To mark Rare Disease Day we recently spoke with Jonathan Wadsley (Weston Park Hospital, Sheffield, UK) about recent advancements in care for medullary thyroid cancer.
Could you tell us what the current licensed treatment options for medullary thyroid cancer are?
One of the things that’s important to understand with medullary thyroid cancer is it can be a very indolent condition. Meaning that the cancer could have spread to the bones and the liver for example but it can still be quite a stable disease. Therefore, patients can live with this for many years without requiring any treatment. On the other hand, there is a population of patients who have more aggressive disease that is changing more rapidly and causing them more problems. This is the group that we now have new treatments for. There are two licensed drugs available for this group, they are called cabozantinib (Cometriq®) and vandetanib and they are specifically licensed for patients with advanced and progressive medullary thyroid cancer.
What events led up to Cometriq being recommended for reimbursement by the NHS?
A number of years ago an international trial was run, testing Cometriq in a population of patients with medullary thyroid cancer that was progressing. A number of centers in the UK, including Sheffield, took part in the trial. This trial demonstrated that taking the drug slowed down the progression of the medullary thyroid cancer when compared with patients who were taking placebo, so patients undoubtedly derived benefit from the trial treatment. Cometriq then went through the process of being approved by the regulatory agencies. It was approved by the European Medicines Agency a few of years ago.
The next step for Cometriq in the UK was for it to go through the NHS systems to gain approval to use the drug. So the drug has actually previously been available through the Cancer Drugs Fund, a government fund set up to fund very expensive anti-cancer medicines. However, the overall aim was always for it to be temporarily funded while NICE conducted an appraisal to decide whether it was a cost effective treatment that the NHS should be using. The recent development is that NICE have completed their appraisal and they have decided that this drug gives clinical benefit to patients and is cost effective so they’ve announced that it can be available for routine care for patients with this condition through the NHS.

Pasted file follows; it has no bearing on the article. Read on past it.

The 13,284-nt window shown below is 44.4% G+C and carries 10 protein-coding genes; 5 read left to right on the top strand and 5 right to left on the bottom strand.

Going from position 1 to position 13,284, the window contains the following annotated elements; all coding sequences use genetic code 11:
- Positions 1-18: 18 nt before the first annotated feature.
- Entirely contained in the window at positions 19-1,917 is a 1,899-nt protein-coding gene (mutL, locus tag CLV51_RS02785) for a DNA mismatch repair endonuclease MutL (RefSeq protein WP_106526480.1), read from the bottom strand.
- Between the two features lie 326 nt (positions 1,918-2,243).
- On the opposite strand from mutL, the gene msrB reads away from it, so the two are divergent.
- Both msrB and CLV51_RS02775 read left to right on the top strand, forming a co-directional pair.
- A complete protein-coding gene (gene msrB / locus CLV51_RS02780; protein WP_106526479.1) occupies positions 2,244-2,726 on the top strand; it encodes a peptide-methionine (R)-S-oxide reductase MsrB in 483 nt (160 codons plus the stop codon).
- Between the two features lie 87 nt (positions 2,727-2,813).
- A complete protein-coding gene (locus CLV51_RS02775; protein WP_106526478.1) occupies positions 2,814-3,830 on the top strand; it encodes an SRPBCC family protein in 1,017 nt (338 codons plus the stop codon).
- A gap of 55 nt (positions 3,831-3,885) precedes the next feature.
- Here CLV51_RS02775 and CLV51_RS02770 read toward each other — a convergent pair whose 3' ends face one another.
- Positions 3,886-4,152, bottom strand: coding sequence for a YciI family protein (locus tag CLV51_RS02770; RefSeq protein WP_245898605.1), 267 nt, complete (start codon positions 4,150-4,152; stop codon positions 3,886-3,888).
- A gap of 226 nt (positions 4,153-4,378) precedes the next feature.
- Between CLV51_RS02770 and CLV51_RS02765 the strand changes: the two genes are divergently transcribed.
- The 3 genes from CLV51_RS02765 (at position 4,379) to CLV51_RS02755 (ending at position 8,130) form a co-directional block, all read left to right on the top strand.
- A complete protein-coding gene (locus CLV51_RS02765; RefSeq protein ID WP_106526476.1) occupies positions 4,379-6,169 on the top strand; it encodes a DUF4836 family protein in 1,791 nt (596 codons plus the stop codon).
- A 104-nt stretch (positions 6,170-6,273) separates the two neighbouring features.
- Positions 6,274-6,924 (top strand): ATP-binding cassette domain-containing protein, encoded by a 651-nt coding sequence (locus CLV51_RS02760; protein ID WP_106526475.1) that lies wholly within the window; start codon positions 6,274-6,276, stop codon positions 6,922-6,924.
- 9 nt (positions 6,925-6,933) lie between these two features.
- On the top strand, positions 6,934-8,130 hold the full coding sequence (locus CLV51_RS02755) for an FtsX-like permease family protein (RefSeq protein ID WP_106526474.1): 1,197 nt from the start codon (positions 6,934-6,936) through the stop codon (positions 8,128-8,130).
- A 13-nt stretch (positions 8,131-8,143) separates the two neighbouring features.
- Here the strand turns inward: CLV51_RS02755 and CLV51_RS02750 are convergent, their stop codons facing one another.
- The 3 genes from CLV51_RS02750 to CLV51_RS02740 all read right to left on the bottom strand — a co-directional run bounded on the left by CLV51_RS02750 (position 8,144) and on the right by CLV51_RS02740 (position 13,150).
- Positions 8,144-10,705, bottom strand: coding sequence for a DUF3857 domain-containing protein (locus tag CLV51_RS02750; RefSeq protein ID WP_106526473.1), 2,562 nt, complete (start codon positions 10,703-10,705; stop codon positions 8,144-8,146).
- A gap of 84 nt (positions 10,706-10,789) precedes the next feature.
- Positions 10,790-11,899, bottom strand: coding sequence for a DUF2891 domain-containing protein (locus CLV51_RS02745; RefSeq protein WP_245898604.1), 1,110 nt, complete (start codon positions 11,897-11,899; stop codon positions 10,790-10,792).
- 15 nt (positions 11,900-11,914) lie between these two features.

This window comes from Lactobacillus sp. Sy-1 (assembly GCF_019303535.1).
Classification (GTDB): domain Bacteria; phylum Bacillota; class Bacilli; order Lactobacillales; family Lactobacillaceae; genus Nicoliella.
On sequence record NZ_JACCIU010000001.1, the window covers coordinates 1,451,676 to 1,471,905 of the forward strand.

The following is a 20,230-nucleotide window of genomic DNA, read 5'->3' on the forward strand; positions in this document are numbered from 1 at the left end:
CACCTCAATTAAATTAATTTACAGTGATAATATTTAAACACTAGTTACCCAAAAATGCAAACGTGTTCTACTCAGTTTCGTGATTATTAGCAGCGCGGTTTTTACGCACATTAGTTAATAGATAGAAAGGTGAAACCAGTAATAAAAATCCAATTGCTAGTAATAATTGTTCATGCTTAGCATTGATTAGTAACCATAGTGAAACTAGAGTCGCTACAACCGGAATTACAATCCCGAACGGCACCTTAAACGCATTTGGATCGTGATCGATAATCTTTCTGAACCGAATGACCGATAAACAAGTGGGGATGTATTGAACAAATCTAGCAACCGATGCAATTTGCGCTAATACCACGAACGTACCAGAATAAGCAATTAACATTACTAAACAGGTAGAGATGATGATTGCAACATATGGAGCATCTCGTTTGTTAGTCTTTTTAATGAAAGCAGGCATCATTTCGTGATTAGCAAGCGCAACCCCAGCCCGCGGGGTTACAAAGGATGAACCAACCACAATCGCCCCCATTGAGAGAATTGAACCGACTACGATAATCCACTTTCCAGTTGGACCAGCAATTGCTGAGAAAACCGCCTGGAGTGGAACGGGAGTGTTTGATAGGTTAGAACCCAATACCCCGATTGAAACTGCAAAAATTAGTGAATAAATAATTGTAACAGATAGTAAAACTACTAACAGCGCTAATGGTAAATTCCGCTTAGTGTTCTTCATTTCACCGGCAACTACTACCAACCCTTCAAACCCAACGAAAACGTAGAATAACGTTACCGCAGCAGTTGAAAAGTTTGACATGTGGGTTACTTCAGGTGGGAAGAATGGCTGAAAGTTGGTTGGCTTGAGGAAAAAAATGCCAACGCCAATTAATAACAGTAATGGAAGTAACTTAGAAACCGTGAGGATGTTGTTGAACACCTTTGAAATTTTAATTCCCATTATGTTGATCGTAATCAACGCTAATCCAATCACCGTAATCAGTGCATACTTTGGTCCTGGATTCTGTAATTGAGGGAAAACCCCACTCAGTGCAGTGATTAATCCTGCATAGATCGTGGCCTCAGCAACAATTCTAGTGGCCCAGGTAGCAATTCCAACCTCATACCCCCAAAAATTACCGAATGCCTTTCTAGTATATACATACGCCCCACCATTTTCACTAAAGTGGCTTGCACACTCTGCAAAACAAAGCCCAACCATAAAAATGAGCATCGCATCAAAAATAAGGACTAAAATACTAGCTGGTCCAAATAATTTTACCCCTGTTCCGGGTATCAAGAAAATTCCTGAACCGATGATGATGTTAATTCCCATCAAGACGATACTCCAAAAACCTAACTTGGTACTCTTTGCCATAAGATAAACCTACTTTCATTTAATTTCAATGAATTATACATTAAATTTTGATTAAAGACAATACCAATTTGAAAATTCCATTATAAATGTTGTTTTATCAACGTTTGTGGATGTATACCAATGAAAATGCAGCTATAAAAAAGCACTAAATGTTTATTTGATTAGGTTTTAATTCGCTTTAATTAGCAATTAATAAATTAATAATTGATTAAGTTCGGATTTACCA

Could you tell us about the key implication of this recommendation?
It means now patients with progressive medullary thyroid cancer will be able to, without question, access this drug and that will mean that they can access the benefits of the treatment in terms of slowing down progression of the disease, improving symptoms and we would hope – extend their life expectancy. So although there has been available there has been some anxiety over how long that will continue for, now we have the security of knowing that it is going to continue to be available.
Looking forward, what advancements would you like to see in treatment options for rare cancers?
We’re conscious we can always do better, so whilst this drug is very welcome it’s not a cure and unfortunately it is associated with some side effects. Additionally, whilst the treatment can improve the patient’s quality of life by shrinking disease and helping relieve pain, unfortunately some of the side effects can have an adverse effect on quality of life. Patients can feel unwell because of the side effects of the drug and as this drug is something that the patients continue indefinitely for as long as it’s working, patients can be taking it for numbers of months or years and then can be burdened with side effects. So I think the focus on further research really is looking for treatment that is a; more effective and b; more tolerable in the way of side effects.
Are there any other trials in the process at the moment?
Unfortunately we don’t have any clinical trials in medullary thyroid cancer that I’m aware of running in the UK at the moment, which is a disappointment, so we need to engage with the drug companies to look for compounds that may have efficacy and look to conduct more trials.
Dr Jonathan Wadsley is a Consultant Clinical Oncologist based at Weston Park Hospital, Sheffield. He has a specialist interest in the management of thyroid cancer and is a member of the NCRI Thyroid Cancer Clinical Studies Group.